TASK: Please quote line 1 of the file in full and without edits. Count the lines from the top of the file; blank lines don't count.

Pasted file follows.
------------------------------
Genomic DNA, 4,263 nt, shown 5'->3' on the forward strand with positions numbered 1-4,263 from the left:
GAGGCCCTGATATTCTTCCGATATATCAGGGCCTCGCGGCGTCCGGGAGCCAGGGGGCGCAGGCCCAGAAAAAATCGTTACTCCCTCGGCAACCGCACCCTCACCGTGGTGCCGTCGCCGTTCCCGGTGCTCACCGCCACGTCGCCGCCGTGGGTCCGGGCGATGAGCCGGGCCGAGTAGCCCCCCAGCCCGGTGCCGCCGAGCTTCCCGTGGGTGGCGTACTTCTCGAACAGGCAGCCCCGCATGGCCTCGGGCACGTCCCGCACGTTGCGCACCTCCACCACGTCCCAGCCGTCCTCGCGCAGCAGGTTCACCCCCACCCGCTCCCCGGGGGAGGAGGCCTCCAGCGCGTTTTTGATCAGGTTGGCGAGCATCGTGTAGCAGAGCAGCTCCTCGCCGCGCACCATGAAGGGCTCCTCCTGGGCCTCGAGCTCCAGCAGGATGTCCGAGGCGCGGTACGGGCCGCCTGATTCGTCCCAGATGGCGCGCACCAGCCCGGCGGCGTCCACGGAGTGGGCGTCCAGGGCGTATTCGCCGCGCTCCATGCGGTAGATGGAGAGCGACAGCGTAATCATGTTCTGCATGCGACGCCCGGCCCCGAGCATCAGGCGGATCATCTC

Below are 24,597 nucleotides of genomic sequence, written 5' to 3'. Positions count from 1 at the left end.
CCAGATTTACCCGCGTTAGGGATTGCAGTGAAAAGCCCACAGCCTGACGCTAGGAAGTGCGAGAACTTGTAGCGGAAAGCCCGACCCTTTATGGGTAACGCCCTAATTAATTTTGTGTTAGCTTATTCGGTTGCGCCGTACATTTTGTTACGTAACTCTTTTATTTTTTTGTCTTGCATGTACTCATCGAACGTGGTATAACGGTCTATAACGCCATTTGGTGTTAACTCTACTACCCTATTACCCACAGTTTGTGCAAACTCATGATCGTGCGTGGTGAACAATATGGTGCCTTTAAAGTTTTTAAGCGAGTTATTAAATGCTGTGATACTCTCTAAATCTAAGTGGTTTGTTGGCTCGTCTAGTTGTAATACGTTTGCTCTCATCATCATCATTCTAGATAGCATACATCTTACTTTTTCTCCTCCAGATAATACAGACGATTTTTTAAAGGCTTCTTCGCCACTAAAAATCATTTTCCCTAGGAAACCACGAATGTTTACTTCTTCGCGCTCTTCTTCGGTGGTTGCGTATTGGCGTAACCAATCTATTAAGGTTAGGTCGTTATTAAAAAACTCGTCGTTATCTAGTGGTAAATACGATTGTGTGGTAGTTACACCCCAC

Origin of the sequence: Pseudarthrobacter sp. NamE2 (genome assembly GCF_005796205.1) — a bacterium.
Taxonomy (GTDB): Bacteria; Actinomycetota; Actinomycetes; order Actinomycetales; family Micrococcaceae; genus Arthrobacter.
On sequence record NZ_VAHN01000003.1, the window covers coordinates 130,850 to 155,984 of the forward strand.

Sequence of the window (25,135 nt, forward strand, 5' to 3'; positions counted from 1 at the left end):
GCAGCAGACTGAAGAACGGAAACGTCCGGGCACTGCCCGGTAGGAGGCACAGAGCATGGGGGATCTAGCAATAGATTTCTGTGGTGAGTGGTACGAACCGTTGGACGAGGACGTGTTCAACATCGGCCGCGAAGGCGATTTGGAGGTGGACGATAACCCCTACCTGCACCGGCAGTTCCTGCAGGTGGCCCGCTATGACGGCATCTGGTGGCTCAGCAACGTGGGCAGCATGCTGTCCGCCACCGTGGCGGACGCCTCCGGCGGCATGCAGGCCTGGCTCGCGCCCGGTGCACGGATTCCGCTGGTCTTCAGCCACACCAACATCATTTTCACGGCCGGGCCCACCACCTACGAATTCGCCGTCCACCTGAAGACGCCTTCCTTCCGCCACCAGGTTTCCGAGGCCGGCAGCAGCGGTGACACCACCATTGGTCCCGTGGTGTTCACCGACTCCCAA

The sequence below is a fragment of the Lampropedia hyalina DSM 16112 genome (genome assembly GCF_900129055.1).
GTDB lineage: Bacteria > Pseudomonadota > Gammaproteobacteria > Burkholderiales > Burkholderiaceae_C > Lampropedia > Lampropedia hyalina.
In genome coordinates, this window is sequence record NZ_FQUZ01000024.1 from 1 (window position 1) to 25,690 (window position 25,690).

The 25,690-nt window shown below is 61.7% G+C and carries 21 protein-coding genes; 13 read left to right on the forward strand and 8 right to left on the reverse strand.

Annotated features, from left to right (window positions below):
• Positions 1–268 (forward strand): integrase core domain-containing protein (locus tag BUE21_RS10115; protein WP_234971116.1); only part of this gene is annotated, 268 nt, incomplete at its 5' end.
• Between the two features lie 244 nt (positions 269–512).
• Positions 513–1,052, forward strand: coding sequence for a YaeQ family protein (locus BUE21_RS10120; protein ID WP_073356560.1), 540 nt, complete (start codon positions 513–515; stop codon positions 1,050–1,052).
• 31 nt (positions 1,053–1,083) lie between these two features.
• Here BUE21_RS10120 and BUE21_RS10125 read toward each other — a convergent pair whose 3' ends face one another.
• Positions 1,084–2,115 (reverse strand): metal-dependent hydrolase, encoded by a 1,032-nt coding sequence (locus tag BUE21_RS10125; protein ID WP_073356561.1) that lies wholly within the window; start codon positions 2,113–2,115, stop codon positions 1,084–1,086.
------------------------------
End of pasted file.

Genomic DNA, 4,263 nt, shown 5'->3' on the forward strand with positions numbered 1-4,263 from the left: